Barry McWilliams' Mission to Uganda

A Short Term Trip to Uganda - Late 2004 or Early 2005

The Mission:

My Needs:

Benevolent Gifts

The following list contains suggestions giving some idea of what gift items I can take along.

ACTI has worked in East Africa through an extensive ministry of preaching, teaching, evangelism, elder and deacon training, counseling, and medical service and training. It continues to have a significant impact in Uganda among Ugandan Episcopalians and Pentecostals as well as the Presbyterian Church there by facilitating teaching and ruling elders, students and lay people doing short term - but intensive - ministry trips. One hundred sixty-two went to Uganda in ten teams in 2001. Six new churches were planted in 2001, more have been planted this year. Ten primarily pastor/pastor's wife conferences were conducted, together with seven general believers conferences in various denominational churches. Nine conferences were conducted for the benefit of women, youth and children. ACTI's main objective is to straighten and extend the national church in both urban and rural areas of Uganda in whatever venues open to them by the invitation of the Ugandan churches and missionaries.

Over the years, ACTI has found this type ministry to be effective and by God's grace has helped change the character of the church in Uganda. It is an enabling ministry that assists the church in its areas of need, but at the same time leaves the Christians of Uganda in control of their own ministry and outreach. The need is so great and the people are so responsive to the gospel. It is not uncommon for a Ugandan pastor to educated and fluent in English, yet lacking in formal theological training and with few resources. ACTI has helped struggling pastors and churches with conferences and seminars designed to train in ministry skills that we take for granted in our churches here at home. A team member may spend six to eight hours per day teaching pastors, elders and deacons, do personal work at night and then preach in areas churches on the Lord's Day. It is not without its dangers either - besides the ever present health concerns, rebel activities prevent work in some areas, and Pastor Pete Anderson's team was robbed twice last summer. There is much need for prayer for those who go to minister.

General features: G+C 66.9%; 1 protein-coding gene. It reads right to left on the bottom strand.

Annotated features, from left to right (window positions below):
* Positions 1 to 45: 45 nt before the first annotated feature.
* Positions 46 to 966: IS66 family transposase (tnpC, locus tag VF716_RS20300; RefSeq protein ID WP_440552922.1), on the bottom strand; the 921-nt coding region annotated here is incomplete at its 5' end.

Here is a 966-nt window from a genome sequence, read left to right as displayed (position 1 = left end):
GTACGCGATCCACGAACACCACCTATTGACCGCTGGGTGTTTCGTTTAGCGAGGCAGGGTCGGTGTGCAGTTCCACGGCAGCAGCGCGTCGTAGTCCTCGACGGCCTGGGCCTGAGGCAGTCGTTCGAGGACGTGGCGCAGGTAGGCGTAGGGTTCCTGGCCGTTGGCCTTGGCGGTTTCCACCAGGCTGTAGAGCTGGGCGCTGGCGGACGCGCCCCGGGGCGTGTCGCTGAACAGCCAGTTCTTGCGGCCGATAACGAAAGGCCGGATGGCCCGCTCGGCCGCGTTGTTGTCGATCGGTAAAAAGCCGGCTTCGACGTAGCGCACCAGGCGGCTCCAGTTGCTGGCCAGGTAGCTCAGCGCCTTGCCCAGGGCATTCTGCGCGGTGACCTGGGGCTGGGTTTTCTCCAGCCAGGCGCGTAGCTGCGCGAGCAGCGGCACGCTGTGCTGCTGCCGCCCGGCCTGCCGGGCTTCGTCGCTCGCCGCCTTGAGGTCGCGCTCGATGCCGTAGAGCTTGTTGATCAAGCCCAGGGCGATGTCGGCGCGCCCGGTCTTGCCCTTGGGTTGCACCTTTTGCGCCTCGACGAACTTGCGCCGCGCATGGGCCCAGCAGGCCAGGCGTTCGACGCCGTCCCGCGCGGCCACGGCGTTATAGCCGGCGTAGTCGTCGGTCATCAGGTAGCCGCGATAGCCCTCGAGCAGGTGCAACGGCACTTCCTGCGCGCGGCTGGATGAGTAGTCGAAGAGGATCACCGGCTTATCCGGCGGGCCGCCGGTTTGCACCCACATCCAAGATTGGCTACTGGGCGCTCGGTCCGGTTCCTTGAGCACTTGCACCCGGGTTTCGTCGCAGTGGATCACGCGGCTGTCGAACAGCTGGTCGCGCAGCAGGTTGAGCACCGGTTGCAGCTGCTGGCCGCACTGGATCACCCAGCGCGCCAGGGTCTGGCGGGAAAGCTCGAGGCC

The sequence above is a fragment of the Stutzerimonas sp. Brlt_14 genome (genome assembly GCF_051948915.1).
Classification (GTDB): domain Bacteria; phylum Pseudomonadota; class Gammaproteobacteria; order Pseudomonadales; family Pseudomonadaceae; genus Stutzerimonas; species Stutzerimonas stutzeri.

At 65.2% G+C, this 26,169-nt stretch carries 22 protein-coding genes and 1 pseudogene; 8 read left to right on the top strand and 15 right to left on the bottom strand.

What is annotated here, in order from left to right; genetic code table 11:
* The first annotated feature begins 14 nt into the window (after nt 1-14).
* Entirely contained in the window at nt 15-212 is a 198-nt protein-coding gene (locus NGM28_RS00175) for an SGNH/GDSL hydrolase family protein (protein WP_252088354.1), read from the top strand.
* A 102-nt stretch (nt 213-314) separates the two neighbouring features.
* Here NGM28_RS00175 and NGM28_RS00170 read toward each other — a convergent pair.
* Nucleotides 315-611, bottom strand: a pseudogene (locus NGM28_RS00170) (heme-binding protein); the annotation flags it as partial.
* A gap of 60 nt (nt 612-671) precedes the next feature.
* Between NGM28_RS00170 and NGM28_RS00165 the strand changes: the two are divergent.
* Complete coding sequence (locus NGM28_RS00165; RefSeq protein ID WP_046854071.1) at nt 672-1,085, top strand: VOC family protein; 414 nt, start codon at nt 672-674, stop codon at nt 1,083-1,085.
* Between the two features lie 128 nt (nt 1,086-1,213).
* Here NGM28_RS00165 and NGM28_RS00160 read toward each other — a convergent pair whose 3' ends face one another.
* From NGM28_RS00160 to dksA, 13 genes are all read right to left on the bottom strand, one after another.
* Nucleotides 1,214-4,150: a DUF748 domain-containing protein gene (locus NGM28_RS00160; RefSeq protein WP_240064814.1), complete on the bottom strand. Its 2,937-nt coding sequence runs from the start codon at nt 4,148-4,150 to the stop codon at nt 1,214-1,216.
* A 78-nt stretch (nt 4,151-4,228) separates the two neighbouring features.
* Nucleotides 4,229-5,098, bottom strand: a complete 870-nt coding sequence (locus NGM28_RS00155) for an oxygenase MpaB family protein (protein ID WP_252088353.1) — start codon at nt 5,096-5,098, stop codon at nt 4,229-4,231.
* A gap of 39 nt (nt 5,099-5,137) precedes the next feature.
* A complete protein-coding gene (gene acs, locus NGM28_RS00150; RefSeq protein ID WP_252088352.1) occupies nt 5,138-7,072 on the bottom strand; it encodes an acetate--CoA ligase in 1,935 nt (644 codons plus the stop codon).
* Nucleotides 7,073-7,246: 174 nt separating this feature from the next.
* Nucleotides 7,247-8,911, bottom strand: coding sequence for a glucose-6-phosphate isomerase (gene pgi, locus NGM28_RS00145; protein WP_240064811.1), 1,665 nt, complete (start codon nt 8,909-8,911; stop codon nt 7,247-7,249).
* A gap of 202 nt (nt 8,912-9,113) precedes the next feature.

ACTI's pledge is to use funds to their maximum for God's glory. The salaries of the Ugandan ACTI coordination team is paid from designated funds and a small portion of ministry teams funds. The more a ministry team uses its staff in Uganda, the more it costs. However, their policy is never to access any team member more than $100 for this purpose. Therefore, the maximum they would charge any team members $3,500 is 2.9%. African Christian Training Institute was founded by a group of Presbyterian Church in America men in 1981, and continues to be overseen by a Board of primarily P.C.A. people. Those who oversee ACTI's efforts in the United States are all otherwise engaged in full-time employment (pastors, doctors, dentists, accountants, etc.,) and their work with ACTI is on a volunteer basis. They even pay their own expenses to ACTI meetings. ACTI is totally committed to both the work of ministry in Uganda and financial integrity for every dollar God entrusts to them.